Mary Bono moves to dismiss Cher .’s ‘baseless’ $1 million lawsuit

Mary Bono has moved to dismiss the lawsuit she faces against Cher, regarding the copyright termination notice.

In October, Cher sued Mary Bono, the fourth wife of Sonny Bono and trustee of the Bono Collection Trust, of alleged copyright termination notices. Now, the defendant has officially denied the “groundless” allegation.

Cher, 75, filed the initial lawsuit in a federal court in her hometown of California, reiterating at the outset in the lawsuit that she and Sonny “agreed to divide their community property equally.” ” after their 1975 divorce.

Then, August 1978 is said to have seen Sonny “irrevocably” grant Cher “as her sole and exclusive property worldwide and in perpetuity, 50% of the rights of them for music composition royalties, recording royalties and other assets” less management fees, according to the plaintiffs. But Cher still insists that September 2021 saw the Bono Collection Trust issue her own trust Section 304 (c) Termination notices regarding copyright – and in turn, a substantial portion of her royalties – were included in the 1978 agreement.

As mentioned at the outset, 60-year-old Mary Bono has now filed a motion dismissing “baseless” action from Cher, new legal documents reveal.

Cleveland native Mary Bono’s motion to remove pointed out that “Cher’s first claim for a disclaimer judgment made no claim, including because it was preceded by the federal Copyright Act,” while the “second claim about breach of contract is incomplete.”

Build on these brief points in a 23-page memo, Mary Bono and her attorney allege that “Plaintiff’s right to terminate certain benefits under the Copyright Act negates contractual claims under state law by Plaintiff” – or a contract relating to the divorce agreement mentioned above.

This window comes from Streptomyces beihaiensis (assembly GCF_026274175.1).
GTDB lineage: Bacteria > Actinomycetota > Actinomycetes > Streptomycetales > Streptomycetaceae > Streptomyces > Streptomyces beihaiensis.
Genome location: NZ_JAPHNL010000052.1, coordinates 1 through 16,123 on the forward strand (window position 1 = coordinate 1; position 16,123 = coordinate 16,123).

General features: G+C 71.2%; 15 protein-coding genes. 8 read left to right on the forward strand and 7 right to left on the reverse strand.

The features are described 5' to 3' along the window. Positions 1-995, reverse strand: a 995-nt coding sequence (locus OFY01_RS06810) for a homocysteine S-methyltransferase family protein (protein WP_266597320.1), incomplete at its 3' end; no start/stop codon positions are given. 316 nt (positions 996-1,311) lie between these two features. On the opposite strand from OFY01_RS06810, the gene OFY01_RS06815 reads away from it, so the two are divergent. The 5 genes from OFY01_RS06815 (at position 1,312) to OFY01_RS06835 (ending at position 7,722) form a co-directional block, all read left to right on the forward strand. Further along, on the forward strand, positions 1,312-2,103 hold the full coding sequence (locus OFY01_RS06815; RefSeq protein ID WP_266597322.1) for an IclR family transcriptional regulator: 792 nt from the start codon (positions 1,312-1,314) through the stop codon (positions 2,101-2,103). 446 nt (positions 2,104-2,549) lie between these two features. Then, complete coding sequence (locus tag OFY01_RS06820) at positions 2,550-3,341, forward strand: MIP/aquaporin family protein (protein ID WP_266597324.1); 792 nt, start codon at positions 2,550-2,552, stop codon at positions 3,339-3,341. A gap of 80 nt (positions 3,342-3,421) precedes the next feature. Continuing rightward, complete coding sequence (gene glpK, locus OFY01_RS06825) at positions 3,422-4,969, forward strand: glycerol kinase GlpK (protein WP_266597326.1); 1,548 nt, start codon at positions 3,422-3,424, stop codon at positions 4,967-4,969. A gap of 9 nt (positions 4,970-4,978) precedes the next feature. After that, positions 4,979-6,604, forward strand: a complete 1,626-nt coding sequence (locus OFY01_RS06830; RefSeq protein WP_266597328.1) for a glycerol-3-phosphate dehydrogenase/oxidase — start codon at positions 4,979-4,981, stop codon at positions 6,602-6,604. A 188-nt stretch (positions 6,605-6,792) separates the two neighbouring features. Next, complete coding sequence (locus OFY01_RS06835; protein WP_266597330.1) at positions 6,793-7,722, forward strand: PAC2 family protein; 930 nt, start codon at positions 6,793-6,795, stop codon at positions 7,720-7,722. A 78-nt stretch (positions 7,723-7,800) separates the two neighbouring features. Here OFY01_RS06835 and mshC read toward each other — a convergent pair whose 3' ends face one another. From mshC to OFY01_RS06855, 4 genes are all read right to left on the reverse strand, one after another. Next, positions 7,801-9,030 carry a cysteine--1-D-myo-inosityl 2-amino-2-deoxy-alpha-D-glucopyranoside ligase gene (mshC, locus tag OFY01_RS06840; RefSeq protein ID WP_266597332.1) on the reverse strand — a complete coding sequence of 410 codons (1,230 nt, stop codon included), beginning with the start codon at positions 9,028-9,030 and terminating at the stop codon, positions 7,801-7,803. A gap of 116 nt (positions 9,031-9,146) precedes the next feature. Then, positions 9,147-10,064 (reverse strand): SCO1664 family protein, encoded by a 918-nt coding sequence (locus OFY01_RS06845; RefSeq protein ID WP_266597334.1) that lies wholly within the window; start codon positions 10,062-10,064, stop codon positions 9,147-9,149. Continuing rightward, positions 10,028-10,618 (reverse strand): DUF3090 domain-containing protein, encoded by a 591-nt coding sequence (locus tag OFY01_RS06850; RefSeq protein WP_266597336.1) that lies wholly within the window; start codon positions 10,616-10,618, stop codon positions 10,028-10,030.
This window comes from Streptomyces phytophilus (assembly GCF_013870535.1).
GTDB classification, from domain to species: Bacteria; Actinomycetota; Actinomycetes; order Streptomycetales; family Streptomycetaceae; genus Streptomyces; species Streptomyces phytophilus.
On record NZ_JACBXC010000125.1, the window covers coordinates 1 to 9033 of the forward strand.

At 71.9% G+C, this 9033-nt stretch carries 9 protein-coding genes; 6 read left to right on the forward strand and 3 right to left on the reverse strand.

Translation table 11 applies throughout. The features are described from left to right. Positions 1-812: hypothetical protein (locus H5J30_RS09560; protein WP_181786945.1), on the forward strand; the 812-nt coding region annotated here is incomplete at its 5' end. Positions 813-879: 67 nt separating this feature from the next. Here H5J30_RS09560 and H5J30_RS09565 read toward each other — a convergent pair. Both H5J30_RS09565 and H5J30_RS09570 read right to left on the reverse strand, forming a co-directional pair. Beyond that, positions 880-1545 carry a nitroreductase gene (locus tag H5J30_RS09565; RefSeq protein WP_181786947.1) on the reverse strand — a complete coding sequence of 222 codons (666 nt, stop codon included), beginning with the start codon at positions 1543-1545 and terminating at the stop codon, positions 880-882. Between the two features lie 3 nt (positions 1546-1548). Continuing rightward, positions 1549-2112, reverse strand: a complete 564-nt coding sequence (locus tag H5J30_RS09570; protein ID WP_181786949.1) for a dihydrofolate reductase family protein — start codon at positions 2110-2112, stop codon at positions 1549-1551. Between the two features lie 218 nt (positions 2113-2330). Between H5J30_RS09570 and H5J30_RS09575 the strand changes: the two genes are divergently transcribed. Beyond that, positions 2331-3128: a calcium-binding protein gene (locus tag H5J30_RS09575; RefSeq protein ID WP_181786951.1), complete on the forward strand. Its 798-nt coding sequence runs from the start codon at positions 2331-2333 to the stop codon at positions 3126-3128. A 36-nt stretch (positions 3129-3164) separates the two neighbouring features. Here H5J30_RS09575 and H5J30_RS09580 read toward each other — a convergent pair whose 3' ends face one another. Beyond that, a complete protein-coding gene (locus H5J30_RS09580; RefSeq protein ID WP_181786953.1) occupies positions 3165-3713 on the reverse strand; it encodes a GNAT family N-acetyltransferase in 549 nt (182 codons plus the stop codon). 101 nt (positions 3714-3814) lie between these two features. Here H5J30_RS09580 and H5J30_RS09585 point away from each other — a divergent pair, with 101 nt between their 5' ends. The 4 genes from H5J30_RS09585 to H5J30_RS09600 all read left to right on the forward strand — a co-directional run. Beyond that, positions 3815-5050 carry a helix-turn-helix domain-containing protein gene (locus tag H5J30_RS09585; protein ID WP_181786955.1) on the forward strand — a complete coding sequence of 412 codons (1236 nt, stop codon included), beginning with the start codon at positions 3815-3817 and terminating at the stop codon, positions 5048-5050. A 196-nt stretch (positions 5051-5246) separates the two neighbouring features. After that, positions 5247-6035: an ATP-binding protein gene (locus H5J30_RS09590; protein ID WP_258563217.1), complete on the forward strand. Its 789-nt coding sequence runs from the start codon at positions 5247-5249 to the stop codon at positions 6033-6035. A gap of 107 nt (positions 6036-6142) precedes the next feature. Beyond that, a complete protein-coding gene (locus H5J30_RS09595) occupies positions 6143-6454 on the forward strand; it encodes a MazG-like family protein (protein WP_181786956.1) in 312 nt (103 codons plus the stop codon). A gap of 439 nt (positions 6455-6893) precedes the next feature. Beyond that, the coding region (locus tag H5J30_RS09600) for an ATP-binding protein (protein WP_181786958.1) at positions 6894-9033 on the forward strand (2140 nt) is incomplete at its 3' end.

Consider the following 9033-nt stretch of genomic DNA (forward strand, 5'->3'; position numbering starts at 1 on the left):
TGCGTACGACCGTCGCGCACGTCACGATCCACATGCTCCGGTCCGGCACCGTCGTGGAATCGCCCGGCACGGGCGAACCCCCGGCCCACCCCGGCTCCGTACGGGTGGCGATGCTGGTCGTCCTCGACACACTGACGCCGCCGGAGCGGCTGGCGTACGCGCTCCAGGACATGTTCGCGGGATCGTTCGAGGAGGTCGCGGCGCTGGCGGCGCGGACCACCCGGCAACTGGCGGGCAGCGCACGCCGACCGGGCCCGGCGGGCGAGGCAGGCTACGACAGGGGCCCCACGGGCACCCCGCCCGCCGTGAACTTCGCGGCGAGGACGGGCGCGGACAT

(Cher and her counsel stated in their application: “Sonny’s assignment to Plaintiff in the Matrimonial Settlement of undivided title to the Royalties is not a license to renew the copyright. rights or rights arising under the Copyright and Supplemental Reasons Act, not terminated § 304(c).”)

Even so, going back to Mary Bono’s rebuttal, “the plain language of Section 304 provides that the granting of an assignment or grant of ‘other than a will’ may be terminated by the surviving children. of the author and/or widow/widower,” proceeds of the memo, which argues in favor of removal having effect on copyright termination claims and not breach of contract claims .

“The right to terminate belongs to the statutory beneficiary, and the rights to terminate are returned only to the statutory beneficiary, notwithstanding any agreement to the contrary, including the MSA. [marriage-settlement agreement], ” Read Mary Bono’s motion.

“Sonny may grant Cher his present rights,” continued the defendant, “including 50% royalties on his copyright. However, Sonny cannot waive the right of future Inheritance to terminate the contract”.

The second statement is based on the idea that “Congress limits an author’s ability to sign off his or her right to terminate.”

“Cher notes that the MSA is binding on both Sonny and Cher’s respective heirs and assigns,” the memo states. “However, that only applies to property and claims that are the subject of an MSA and cannot bind an Inheritor with respect to matters and property outside the MSA, such as copyright, which are subject to notice of termination. stop.”

At the time of this piece’s publication, Cher did not appear to be directly referring to Mary Bono’s petition for annulment on social media. Earlier this year, Dwight Yoakam initiate legal action against Warner Music Group over the Big Three’s alleged failure to return its owners following the notice of copyright termination.

https://www.digitalmusicnews.com/2021/12/10/mary-bono-cher-lawsuit-dismissal/ Mary Bono moves to dismiss Cher .’s ‘baseless’ $1 million lawsuit

Caroline Bleakley

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